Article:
Blackboard Inc., the ed-tech company that last year purchased Presidium and has since continued to expand it’s Pulaski County Campus located in the Valley Oak Business and Technology Park, is being sold to Providence Equity Partners, a private investment group, for $1.64 billion. The investment group will also assume $130 million in debt, according to a corporate press release.
Blackboard is perhaps best known for its work with postsecondary institutions, but also makes software for K-12, trade schools, corporations, governments, associations, and even the military. The company’s Pulaski County campus at Valley Oak specializes in helpdesk services for college campuses.
Blackboard’s sale concludes a process of more than three months, according to the release, one that began when the company formed a committee of outside, independent directors to review its strategic options. Blackboard shareholders will be paid $45 per share from the sale.
“This compelling transaction is the result of a comprehensive evaluation of our strategic alternatives, and we firmly believe it delivers significant value to all Blackboard stockholders,” said Michael Chasen, Blackboard’s President and Chief Executive Officer. “In Providence, we will have a partner who brings a deep understanding of the international education marketplace and shares our vision of providing educators with exceptional technology solutions and services to meet their evolving needs over the long-term. We look forward to welcoming Providence to the Blackboard team.”
Ross D. Rutt, director of operations for Blackboard Student Services, last March told members of the Somerset-Pulaski County Chamber of Commerce that Blackboard provides student lifecycle management services for admissions and enrollment as well as financial aid, student accounts and retention. It also provides helpdesk support for students and faculty for various learning management systems, including Blackboard Learn.
“This is a very positive move for Blackboard as a whole,” Rutt said of the purchase Friday afternoon.
Rutt said Providence approached Blackboard about the transaction, and, considering the company’s “good shareholder values,” top executives felt they should take Providence up on the offer.
“We think this will help us build into the future and give us more capital investment as a whole,” Rutt added.
Providence owns several prestigious companies, Rutt noted, so the purchase of Blackboard serves as a tribute to its success.
“It means they’ve recognized us a ‘best in class’ business,” Rutt said.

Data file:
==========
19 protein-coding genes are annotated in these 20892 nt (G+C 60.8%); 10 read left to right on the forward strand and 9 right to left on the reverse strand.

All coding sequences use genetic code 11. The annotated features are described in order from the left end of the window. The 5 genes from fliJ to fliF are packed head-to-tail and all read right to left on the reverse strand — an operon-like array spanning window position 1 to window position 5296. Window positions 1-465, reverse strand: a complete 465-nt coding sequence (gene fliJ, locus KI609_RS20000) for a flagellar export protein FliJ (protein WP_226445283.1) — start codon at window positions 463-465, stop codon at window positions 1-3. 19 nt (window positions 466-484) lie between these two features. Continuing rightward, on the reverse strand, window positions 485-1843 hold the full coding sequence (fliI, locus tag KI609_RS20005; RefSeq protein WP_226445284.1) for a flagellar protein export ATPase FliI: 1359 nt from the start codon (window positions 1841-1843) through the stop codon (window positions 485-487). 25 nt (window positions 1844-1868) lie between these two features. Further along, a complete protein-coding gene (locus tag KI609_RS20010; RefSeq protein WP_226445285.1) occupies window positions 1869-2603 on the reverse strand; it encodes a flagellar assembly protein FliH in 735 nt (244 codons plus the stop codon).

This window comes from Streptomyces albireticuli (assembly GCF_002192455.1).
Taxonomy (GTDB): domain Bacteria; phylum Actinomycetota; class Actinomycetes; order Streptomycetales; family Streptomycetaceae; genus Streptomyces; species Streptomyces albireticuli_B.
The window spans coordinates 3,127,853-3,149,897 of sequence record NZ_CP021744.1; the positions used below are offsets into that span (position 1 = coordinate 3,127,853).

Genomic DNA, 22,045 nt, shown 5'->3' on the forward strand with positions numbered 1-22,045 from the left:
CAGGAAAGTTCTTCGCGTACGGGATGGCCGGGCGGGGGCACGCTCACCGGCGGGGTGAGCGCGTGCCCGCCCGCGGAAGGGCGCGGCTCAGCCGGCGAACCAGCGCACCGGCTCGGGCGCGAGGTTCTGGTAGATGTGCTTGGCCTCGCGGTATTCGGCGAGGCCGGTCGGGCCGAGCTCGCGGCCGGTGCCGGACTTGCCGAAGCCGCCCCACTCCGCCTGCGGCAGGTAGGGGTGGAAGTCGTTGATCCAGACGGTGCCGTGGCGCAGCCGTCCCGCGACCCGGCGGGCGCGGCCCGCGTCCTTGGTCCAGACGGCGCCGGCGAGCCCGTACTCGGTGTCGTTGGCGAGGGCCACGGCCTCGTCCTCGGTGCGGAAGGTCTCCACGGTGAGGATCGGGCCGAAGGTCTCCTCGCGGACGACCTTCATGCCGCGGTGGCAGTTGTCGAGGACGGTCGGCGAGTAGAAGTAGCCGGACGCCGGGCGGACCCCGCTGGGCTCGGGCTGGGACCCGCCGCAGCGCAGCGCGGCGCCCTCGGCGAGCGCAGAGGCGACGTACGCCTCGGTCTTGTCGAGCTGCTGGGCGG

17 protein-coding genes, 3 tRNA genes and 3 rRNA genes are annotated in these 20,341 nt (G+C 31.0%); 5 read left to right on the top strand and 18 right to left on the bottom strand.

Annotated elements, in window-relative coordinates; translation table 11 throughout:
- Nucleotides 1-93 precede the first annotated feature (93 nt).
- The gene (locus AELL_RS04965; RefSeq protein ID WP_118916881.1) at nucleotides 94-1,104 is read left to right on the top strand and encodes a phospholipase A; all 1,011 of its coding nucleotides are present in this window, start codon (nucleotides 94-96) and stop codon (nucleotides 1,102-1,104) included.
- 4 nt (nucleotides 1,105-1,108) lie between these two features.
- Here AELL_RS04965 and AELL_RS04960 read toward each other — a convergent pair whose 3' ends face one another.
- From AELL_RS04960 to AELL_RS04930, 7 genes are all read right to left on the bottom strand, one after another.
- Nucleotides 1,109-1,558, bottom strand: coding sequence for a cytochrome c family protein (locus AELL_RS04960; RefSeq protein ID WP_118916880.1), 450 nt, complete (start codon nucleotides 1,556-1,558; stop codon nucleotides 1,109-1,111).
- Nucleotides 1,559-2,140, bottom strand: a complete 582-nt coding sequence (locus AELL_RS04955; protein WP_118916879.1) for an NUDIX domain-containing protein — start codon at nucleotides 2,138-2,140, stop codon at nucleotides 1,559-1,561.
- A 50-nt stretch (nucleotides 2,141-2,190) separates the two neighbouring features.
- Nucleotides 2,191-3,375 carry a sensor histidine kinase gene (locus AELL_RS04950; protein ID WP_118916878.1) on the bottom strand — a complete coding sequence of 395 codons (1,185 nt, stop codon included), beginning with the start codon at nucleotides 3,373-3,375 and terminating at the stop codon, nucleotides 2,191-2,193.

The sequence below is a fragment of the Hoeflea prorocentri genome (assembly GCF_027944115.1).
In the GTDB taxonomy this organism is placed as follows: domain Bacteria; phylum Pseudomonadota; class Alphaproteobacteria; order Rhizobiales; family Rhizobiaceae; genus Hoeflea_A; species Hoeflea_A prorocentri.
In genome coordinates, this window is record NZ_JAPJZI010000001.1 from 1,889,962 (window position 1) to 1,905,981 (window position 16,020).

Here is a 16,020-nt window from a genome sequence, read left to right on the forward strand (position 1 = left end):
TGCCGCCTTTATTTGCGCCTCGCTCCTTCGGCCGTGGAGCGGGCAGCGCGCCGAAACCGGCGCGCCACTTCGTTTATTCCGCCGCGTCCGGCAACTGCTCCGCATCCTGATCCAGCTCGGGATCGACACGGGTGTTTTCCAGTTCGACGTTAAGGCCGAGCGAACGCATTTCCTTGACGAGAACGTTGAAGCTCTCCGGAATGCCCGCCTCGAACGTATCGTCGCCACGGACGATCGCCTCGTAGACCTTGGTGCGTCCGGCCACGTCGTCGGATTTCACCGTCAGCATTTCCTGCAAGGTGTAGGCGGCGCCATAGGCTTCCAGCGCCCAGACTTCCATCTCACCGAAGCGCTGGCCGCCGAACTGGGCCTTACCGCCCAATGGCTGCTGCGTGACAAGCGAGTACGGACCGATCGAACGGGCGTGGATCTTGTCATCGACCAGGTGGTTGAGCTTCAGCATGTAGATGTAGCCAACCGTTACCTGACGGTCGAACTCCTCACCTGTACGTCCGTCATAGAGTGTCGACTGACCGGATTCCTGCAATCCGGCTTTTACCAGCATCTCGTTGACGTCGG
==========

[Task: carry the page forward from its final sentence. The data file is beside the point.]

Blackboard Student Services officially acquired Presidium Dec. 30, 2010. Presidium moved to Somerset in June 2006, operating out of a rented welding bay at Somerset Community College. The bay accommodated 34 regular work stations and 15 temporary stations.
Presidium in May 2007 moved to a state-of-the-art facility in Valley Oak Business and Technology Park, expanding its operations size to 160-seat capacity.
The company continued to grow. It increased its employee base to more than 350 for the August 2008 rush. And now, as Blackboard, it is currently operating in three buildings in the technology park and hires up to 600 employees during rush periods.
“Our purchase of Presidium was one step, and now this will just take things higher,” Rutt said.
Blackboard Student Services helps colleges and universities meet the daily, weekly and monthly peaks in demand for real-time response through virtualized staff and infrastructure. It specializes in e-learning support services, student lifecycle management services and IT help desk support services, Rutt said.
“Delivering easy and cost-effective access to services such as financial aid, registration and technical support is crucial throughout the entire student lifecycle. Our solutions empower administrators, faculty, front-line service providers and students to improve the education experience and increase efficiency with an eye towards sustainable growth,” says Blackboard’s website.
“Our customers are public and private providers of education,” noted Rutt. “(We serve) their boards of trustees, administrative leadership, faculty and staff, students, parents, graduates and prospective students,” Rutt noted.
“We are part of the American educational system,” he concluded.
CJ Staff Writer Tricia Neal contributed to this article.